Overtraining

An article from www.ilovebicycling.com …

How Far Is Too Far?

how far is too far overtraining

It’s great to be enthusiastic about cycling! When you love something you don’t just want to do it often, you want to do it well. It’s common for an athlete to push him or herself, trying to outdo their own record for mileage and/or speed. But it’s possible to push too hard.Overtraining is a hazard, not just because it’s an open invitation for injury, but because it can actually result in a decrease in performance. It’s important to look out for signs that you might be overdoing it. There’s nothing more frustrating than spinning your wheels and finding that you’re getting nowhere.

It is particularly difficult in the Spring when you wake up from your hibernation, see the light, and feel the warmth and all it makes you want to do is get outside and go crazy! So how far is too far? Well, the general rule of thumb that everyone talks about is not to increase frequency, volume or intensity more than 10% a week, but that is just a general rule of thumb and many people are blessed with the ability to recover very quickly while others take quite a while to recover.

The truth is you have to LEARN to listen to your body, it will always tell you how it is feeling whether you want to hear it or not!

If you feel extremely powerful, motivated, have lots of energy, excited, happy and have an uncontrollable craving to get on your bike… you can stop reading… you have not gone too far.

Symptoms of Overtraining

Some of the symptoms of overtraining are easy to spot. You might find that you can’t quite complete the same mileage you were doing a few months ago. Or you may realize that your speed isn’t what it used to be. Anything that signals a decrease in power, intensity, motivation and even mood is a good indicator that you are pushing yourself too hard.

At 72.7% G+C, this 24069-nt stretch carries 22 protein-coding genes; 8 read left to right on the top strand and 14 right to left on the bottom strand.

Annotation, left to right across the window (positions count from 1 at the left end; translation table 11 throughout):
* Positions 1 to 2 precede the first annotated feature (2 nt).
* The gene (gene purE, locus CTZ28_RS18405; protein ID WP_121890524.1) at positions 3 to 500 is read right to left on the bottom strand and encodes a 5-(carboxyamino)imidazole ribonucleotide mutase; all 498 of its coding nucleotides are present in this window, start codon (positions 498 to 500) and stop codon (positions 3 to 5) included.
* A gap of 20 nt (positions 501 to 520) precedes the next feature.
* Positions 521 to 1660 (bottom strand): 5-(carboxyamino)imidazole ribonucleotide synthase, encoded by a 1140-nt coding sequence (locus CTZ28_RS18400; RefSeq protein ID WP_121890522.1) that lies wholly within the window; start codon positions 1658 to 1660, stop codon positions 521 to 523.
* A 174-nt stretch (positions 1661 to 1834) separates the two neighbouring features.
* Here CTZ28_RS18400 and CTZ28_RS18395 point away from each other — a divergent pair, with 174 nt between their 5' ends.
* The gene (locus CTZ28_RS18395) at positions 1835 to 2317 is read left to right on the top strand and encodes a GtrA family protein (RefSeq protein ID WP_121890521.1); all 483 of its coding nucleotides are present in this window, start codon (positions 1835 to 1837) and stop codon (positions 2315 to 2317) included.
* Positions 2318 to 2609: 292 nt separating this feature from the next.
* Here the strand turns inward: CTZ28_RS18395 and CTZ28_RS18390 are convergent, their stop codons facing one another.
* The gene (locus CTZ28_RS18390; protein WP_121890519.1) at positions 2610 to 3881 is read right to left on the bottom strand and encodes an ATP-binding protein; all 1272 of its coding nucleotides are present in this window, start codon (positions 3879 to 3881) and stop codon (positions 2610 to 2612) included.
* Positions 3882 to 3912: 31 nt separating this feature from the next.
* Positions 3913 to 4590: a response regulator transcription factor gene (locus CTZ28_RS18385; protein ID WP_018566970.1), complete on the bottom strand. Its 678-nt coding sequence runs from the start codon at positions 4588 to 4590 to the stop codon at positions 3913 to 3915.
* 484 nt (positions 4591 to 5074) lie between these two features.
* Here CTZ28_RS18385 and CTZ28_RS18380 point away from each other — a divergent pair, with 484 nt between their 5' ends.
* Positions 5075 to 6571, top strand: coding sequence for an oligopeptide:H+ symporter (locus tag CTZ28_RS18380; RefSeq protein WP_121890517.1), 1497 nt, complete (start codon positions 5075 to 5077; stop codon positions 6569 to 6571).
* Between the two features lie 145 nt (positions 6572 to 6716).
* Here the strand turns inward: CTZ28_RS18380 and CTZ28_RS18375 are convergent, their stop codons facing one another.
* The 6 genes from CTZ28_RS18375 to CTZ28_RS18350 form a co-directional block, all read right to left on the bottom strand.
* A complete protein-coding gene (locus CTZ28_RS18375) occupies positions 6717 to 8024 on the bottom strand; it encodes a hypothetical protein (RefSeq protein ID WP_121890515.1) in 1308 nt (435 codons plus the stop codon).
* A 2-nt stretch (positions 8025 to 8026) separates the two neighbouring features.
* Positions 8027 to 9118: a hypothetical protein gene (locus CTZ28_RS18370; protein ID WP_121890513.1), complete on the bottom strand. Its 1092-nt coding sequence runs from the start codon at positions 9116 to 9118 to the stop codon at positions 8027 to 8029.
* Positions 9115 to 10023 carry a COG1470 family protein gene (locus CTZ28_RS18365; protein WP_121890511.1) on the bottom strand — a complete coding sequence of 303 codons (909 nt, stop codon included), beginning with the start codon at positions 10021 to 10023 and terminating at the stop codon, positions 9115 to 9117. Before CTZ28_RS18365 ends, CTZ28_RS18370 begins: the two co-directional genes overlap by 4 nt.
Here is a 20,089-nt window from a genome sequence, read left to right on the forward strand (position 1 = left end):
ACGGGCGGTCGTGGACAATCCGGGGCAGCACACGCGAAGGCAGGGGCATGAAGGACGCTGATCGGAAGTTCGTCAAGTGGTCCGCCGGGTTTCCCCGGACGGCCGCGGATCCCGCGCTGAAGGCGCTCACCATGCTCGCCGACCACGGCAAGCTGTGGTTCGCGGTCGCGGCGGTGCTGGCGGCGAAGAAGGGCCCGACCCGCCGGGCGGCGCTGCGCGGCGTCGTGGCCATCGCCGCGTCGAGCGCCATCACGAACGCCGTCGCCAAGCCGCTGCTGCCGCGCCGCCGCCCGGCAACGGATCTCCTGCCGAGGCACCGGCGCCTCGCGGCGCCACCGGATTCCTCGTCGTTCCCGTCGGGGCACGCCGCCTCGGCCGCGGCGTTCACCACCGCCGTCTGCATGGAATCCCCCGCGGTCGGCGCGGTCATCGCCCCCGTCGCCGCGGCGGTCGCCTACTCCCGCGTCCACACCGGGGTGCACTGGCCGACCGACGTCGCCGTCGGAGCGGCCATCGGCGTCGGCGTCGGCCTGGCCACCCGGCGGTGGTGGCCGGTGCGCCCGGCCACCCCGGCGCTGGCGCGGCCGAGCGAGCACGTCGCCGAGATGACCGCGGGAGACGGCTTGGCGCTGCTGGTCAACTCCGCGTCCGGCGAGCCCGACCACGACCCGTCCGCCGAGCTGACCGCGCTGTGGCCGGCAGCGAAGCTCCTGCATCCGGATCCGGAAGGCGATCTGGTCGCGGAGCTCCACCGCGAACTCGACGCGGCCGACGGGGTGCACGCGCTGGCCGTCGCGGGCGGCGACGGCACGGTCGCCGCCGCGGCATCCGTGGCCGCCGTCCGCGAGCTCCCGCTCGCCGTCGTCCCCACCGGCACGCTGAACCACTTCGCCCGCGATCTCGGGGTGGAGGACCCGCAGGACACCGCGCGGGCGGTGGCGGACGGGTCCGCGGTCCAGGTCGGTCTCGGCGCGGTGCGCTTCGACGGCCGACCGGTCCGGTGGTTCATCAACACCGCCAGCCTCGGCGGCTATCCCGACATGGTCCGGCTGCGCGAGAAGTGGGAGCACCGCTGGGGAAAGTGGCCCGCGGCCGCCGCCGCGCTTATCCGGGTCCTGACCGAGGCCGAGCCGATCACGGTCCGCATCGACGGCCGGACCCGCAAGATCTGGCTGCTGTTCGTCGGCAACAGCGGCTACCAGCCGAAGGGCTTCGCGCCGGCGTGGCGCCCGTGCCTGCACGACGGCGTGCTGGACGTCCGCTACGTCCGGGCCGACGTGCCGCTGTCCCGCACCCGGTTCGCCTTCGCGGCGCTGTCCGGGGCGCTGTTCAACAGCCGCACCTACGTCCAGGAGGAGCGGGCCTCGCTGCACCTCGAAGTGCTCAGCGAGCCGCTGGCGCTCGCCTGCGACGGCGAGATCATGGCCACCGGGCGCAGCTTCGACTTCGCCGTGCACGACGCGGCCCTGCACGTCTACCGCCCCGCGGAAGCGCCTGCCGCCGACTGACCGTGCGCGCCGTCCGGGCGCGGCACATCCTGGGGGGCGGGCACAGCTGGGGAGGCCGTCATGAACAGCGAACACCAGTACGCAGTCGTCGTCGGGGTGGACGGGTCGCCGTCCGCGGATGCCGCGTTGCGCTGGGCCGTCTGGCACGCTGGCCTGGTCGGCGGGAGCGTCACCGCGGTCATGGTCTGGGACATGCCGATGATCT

Physical symptoms of overtraining include decreased muscle strength and prolonged recovery times. Your body might suddenly need more down time than it once did. In some cases, a doctor might detect a drop in serum ferritin and/or hemoglobin. Other symptoms might be tougher to spot. A loss of appetite, a feeling of apathy or fatigue, being grumpy, and an inability to concentrate are all warning signs that you might not at first associate with your training schedule. Alone, or even together, these symptoms might indicate some other problem unrelated to your training. But if you suspect that you’ve been pushing yourself too hard, chances are you need to slow down or even take a break.

How To Recover From Overtraining

The best way to come back from an overtraining slump is to give yourself a break. Take some time off and focus on other low intensity sports or hobbies you enjoy. Active recovery is always better than sedentary recovery! The main goal is to give your body the rest that it’s demanding. It’s hard to step away from something you enjoy, but set your sights on the long-term reward.

It is very difficult to say how long you have to take a break, but it can be as little as a few days or as much as a month. The main thing to do is listen to your body and be able to honestly judge your energy levels, happiness, motivation and overall health. If you give yourself the rest you need, you will find that you’ll come back stronger and more motivated than you were before.

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